MINNEAPOLIS (WCCO) — Soren Stevenson was putting to practice his recent master’s degree from the Humphrey School of Public Affairs.
His passion for public management and national security policy compelled him to participate in a series of peaceful protests on Sunday.
“We were linking arms and just before that, we were saying hands up don’t shoot,” Stevenson recalls.
Soren was at the front of the protest line at the on ramp to southbound 35W at University Avenue. Seconds after tear gas and flash bangs filled the air, came the disfiguring shot.
Soren describes the moment, saying, “I looked up at it like this and then was hit in the head with something.”
Maimed by what’s called a “non-lethal” round. It was very likely a 40-millimeter plastic projectile that hit his left eye.
“I’ll never be able to see out of this eye and I believe they’ll be removing this eye at a certain point,” says the bandaged Stevenson.
He still can’t watch the news video which captures the entire encounter. It is simply too raw and emotional. However, his friends who were also there on the protest line did and are moved to tears.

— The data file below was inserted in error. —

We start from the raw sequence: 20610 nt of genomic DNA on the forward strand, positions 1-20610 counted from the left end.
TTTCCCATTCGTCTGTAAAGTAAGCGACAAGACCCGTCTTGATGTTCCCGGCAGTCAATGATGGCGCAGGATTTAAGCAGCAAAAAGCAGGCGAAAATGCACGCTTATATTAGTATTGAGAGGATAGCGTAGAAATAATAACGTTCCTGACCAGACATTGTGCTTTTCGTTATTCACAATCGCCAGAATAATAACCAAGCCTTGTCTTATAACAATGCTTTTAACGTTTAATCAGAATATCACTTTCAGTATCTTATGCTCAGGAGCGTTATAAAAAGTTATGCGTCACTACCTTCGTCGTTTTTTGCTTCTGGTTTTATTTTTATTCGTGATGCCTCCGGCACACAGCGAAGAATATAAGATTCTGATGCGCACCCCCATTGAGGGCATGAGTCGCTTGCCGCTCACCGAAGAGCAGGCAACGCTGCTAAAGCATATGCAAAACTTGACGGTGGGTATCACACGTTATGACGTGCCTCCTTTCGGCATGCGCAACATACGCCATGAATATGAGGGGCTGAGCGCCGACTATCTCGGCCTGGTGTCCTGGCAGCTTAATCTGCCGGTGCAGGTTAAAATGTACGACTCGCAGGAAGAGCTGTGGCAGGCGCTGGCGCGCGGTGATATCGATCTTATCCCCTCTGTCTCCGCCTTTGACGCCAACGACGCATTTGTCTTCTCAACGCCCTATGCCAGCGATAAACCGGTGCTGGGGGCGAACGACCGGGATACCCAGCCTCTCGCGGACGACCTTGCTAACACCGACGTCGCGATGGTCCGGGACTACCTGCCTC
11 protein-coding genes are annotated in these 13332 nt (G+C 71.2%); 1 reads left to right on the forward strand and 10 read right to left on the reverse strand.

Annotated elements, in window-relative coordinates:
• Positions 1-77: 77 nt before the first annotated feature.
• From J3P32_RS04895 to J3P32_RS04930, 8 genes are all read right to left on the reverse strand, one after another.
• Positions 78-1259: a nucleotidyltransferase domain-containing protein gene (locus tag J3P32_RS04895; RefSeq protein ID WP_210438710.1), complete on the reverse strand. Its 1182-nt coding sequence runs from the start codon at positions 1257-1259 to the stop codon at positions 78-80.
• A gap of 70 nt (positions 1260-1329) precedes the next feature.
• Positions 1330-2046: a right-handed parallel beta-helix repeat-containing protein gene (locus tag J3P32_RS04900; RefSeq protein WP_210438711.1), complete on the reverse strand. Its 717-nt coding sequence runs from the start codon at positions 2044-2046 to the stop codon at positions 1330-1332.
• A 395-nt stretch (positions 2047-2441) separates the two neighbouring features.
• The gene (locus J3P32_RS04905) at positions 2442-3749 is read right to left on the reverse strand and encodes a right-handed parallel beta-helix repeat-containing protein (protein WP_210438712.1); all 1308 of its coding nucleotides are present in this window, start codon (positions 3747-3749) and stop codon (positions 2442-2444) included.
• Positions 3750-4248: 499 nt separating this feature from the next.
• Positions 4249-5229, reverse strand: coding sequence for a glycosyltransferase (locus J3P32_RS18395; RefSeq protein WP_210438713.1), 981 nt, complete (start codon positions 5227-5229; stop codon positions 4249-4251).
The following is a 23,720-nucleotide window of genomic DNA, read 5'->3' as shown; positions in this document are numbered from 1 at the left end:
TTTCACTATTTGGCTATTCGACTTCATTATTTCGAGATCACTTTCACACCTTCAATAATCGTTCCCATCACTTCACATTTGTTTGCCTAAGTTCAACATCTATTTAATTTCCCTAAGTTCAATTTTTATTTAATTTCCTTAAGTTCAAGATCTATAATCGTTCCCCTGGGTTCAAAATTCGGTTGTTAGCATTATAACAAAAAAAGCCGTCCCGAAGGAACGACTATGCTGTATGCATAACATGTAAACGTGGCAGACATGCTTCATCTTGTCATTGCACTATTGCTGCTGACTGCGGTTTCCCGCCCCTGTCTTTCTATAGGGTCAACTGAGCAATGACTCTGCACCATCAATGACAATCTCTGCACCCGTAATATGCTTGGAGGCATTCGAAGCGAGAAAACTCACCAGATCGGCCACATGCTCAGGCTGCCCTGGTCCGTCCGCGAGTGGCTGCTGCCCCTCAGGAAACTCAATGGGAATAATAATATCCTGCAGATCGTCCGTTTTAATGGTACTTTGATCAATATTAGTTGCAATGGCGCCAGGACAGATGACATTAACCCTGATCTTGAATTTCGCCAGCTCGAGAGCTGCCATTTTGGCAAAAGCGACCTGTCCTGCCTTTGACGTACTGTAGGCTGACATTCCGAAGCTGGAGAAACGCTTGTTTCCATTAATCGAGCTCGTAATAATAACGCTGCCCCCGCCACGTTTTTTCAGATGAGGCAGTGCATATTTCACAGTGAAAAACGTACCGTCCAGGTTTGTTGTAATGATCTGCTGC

“He’s closest to the camera,” says friend Liz Heehn.
She and friend Jamee Elsayad, say it was a peaceful and non-violent gathering well before the 8:00 p.m. curfew. But what upsets them is that they can recall no police warning or order to disperse.
“There was no, ‘we need to move’ to a different place, no curfew at this time,” Elsayad said. “Nothing, just firing at us.”
Student nurses tended to Soren’s serious injuries and then rushed him to the nearby M Health Fairview University of Minnesota Medical Center.
“He’s not the only one getting hurt and something fundamentally needs to change,” added Heehn.
The injury will forever change Stevenson’s physical appearance. But Soren says it will not alter his resolve to fight injustice.
“No amount of tear gas or rubber bullets will prevent people from standing up for the rights of their brothers and sisters. We won’t stop, never,” said Soren.
A GoFundMe is gathering donations to help Soren defer medical costs. To learn more about how you can help, click here.